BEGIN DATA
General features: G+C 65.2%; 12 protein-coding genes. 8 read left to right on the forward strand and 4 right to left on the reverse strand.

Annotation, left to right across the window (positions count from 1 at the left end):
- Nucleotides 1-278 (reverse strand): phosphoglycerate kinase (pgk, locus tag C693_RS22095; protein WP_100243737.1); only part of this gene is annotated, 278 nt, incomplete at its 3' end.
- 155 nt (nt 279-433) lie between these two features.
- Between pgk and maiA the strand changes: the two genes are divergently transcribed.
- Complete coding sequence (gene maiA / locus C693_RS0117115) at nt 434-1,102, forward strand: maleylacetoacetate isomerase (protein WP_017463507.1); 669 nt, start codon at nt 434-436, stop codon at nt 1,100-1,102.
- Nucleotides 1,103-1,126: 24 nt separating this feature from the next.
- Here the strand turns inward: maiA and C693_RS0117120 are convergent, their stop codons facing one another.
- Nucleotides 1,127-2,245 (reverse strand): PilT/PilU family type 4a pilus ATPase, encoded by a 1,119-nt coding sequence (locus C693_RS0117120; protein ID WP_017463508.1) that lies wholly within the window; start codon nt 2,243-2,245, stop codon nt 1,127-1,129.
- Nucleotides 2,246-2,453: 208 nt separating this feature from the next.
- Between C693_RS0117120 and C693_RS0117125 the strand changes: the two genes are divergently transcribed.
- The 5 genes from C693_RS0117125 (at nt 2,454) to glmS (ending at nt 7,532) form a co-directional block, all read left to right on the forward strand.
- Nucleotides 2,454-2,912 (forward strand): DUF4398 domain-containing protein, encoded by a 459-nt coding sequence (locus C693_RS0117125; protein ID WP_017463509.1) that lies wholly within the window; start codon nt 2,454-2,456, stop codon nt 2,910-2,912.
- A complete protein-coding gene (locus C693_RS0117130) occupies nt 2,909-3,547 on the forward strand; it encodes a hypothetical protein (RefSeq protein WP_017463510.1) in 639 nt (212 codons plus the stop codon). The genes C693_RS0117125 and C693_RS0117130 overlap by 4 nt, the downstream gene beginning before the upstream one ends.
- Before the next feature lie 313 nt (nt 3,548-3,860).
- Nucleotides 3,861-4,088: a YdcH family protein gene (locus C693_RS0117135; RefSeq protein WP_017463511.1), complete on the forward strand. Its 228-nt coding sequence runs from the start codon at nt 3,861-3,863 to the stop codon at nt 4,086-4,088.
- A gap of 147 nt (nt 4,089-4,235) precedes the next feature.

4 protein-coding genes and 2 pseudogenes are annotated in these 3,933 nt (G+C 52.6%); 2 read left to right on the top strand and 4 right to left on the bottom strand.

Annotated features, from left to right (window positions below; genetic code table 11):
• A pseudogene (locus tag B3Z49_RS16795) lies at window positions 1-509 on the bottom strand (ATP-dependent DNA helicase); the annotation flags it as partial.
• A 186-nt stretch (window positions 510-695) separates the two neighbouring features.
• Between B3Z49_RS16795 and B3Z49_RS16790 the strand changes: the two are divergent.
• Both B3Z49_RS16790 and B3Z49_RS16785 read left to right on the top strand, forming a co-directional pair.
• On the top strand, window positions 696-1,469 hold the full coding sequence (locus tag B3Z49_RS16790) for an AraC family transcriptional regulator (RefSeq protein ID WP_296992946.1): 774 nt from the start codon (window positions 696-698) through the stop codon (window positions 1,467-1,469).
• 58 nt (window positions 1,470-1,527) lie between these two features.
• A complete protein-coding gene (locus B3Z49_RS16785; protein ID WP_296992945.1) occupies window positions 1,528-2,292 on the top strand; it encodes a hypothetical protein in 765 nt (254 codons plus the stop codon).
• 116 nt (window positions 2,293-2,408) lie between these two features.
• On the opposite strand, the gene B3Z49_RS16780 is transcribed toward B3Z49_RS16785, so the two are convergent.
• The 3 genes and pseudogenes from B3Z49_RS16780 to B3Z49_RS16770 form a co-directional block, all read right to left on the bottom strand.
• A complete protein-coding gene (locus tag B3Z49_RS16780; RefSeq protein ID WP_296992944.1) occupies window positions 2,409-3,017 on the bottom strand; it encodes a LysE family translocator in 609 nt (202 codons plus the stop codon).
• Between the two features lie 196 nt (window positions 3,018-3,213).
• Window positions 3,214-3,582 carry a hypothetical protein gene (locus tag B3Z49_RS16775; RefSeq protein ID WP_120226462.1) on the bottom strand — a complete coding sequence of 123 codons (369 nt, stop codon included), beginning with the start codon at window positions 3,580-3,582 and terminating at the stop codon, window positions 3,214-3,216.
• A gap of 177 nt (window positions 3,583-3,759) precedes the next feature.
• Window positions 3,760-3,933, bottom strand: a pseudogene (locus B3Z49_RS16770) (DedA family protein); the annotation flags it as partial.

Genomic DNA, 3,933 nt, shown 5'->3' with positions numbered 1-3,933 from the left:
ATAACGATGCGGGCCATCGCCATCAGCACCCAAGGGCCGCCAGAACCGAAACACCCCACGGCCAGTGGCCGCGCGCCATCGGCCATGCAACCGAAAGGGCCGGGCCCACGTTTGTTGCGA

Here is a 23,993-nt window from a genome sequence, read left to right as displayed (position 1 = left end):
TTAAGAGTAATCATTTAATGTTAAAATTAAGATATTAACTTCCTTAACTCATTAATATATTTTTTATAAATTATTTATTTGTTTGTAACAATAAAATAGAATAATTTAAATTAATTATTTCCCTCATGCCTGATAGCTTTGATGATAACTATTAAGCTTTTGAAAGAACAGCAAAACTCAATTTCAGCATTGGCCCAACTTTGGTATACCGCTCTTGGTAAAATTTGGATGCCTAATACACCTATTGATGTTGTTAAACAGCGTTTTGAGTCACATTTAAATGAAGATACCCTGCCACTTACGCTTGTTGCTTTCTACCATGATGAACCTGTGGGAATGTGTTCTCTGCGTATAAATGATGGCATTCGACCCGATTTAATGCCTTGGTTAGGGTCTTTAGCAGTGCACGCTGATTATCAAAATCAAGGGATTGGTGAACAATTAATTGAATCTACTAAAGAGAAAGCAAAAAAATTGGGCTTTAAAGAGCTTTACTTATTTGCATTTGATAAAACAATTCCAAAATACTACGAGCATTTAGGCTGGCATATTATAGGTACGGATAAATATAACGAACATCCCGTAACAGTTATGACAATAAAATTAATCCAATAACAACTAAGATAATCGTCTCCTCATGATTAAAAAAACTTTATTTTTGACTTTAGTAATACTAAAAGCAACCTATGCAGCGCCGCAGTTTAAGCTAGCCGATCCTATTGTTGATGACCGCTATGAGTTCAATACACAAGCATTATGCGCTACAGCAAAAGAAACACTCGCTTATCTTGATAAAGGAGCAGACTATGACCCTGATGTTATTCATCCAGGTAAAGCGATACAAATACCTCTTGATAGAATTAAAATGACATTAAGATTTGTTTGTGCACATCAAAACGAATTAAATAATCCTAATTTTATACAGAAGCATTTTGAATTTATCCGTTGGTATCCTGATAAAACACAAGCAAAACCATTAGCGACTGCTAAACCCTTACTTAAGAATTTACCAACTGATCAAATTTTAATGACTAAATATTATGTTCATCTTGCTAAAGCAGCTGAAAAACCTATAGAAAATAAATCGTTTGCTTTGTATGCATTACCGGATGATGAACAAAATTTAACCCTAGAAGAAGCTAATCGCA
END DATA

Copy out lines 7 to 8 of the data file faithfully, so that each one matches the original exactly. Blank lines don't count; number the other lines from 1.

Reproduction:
- Nucleotides 1,103-1,126: 24 nt separating this feature from the next.
- Here the strand turns inward: maiA and C693_RS0117120 are convergent, their stop codons facing one another.